February 2, 2006
Super Bowl Sunday Sermon
-- Christian Sheppard
Over 90 million Americans will watch Super Bowl XL this Sunday. The game is a national ritual; friends and family gather to dip chips, hearken to our anthem, smile or snipe at the commercials, and gawk at the halftime show. Much hoopla surrounds the Super Bowl, but at its center remains the game itself, violent and sublime.
Yes, football is violent and, in many ways, is about violence—what NFL commissioner Paul Tagliabue calls "contrived adversity." Indeed, the U.S. military often explains its strategies and activities in football terms. Recall, for example, General Schwarzkopf's war room color commentary. Meanwhile, players, coaches, and analysts speak in military terms: from the offense and the defense to the blitz and the long bomb. (In a Sightings column this time last year, Joseph Price interpreted the Super Bowl as an expression of civil religion in which military images merge with the game to enhance a sense of patriotic transcendence.) Football has evolved with American culture to conjure communal ideals as old as the Homeric epics. In the Iliad, mythic heroes battle before cheering Olympian deities; virtues displayed amidst violence—courage for Hector, cunning for Odysseus, and lethal speed for Achilles—earn eternal glory. As respite from fighting, the heroes stage athletic games (boxing, wrestling, running, chariot-racing, and archery) meant to mimic the skills required for war. It is no surprise that Homer's best recent translator, Robert Fagles, found inspiration for his work in watching football.
In the same spirit, Plato in the Republic suggests that soldiers, the city's guardians, be educated with poetry and sports. Of course, the poetry must be moral and the sports, preparation for war. Today, NFL television and films could be part of such a curriculum. "I'll tell you what," NFL television announcers exclaim after a great play, and "what" is inevitably hyperbolic praise not only of the play but also of the player's character. Such plays are spliced into highlight reels and rendered in slow motion to a soundtrack of heart-pounding percussion and stirring horns. In these NFL films, the folksy, ever-positive television announcers' commentary is replaced by a stentorian voice, the voice of a once angry God grown appreciative, proclaiming the virtues of the NFL players: tenacity, passion, discipline, focus, aggressiveness, toughness, forbearance, and courage—the virtues required during adversity.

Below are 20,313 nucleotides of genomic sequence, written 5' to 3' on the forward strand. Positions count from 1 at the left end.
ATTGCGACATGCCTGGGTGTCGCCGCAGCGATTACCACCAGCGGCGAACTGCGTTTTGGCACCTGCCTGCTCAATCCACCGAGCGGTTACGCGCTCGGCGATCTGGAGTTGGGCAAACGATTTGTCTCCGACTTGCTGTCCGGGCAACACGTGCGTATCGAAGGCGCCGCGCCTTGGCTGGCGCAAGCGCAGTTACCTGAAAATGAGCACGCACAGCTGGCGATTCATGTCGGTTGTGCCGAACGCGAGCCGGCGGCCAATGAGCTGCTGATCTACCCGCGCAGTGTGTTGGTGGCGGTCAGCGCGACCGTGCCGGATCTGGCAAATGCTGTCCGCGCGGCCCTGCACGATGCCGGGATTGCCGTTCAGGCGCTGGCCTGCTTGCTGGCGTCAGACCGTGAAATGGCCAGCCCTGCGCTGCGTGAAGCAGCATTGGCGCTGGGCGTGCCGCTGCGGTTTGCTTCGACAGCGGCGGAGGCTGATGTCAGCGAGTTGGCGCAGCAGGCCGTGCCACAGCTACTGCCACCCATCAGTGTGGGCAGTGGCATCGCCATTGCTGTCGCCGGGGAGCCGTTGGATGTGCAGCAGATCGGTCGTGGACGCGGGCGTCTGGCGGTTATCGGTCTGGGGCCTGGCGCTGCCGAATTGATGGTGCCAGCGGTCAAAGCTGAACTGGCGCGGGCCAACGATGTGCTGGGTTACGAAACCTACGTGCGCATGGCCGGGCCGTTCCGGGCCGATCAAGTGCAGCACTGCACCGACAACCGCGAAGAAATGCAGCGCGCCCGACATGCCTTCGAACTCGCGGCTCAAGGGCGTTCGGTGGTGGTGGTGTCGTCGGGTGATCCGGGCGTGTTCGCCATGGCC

Football is violent enough to demand the virtues of war without actually being deadly. (It thus answers philosopher of religion William James's call for "the moral equivalent of war.") Soldiers watching overseas know the difference: the adversity they face is no game. But football may help them embody necessary virtues. "[How to fight] is not something most of us learn as a matter of course," Army Ranger Andrew Exum reflects in his book This Man's Army, "though I had been fortunate enough to have played enough football that physical aggressiveness came naturally to me."
The virtues of football also have their place beyond the battlefield. The American economic system is based upon free and fair competition, and our social class system derives partly from an economic imperative: keeping up with the Joneses. Dallas Cowboys owner Jerry Jones in a recent commercial explains that if you love football like he does, then you'd have a cell phone that displays game highlights (and an owner's box with a hot tub shaped like Texas stadium). We may smile at Jones playing upon the clichés of crass materialism. But if he really loves football, the Super Bowl highlight he'll seek will be of Seattle running back Shaun Alexander accelerating past blockers, evading pursuers, breaking tackles, and cutting lines across the field with startling Euclidean precision. And whether we watch this Sunday from a luxury box, a barracks, or a living room, we ought to be thrilled by the sight of young quarterback Ben Roethlisberger standing tall in a rapidly collapsing pocket, passing between coverage to receiver Hines Ward who, after getting bent in half and dropped on his head by a pair of tacklers, will bounce to his feet with his irrepressible smile and signal a Steelers' first down.
Rather than the Joneses, football inspires us to emulate the Alexanders and the Wards—to try to do whatever we do as well, as whole-heartedly, and with as much grace and good humor. The mythic dimensions of football display American ideals, offering us perspective from which we may judge how we wage war, legislate, negotiate, prosecute our laws, and make money—in other words, how we protect our lives, preserve our liberties, and pursue happiness. Football can thus earn our love and also inspire our critical reflection. Enjoy the game.
Christian Sheppard is a Lecturer in the Basic Program of the University of Chicago. He is co-editor of Mystics: Presence and Aporia (University of Chicago Press) and is currently working on a book about the religious and philosophical significance of baseball.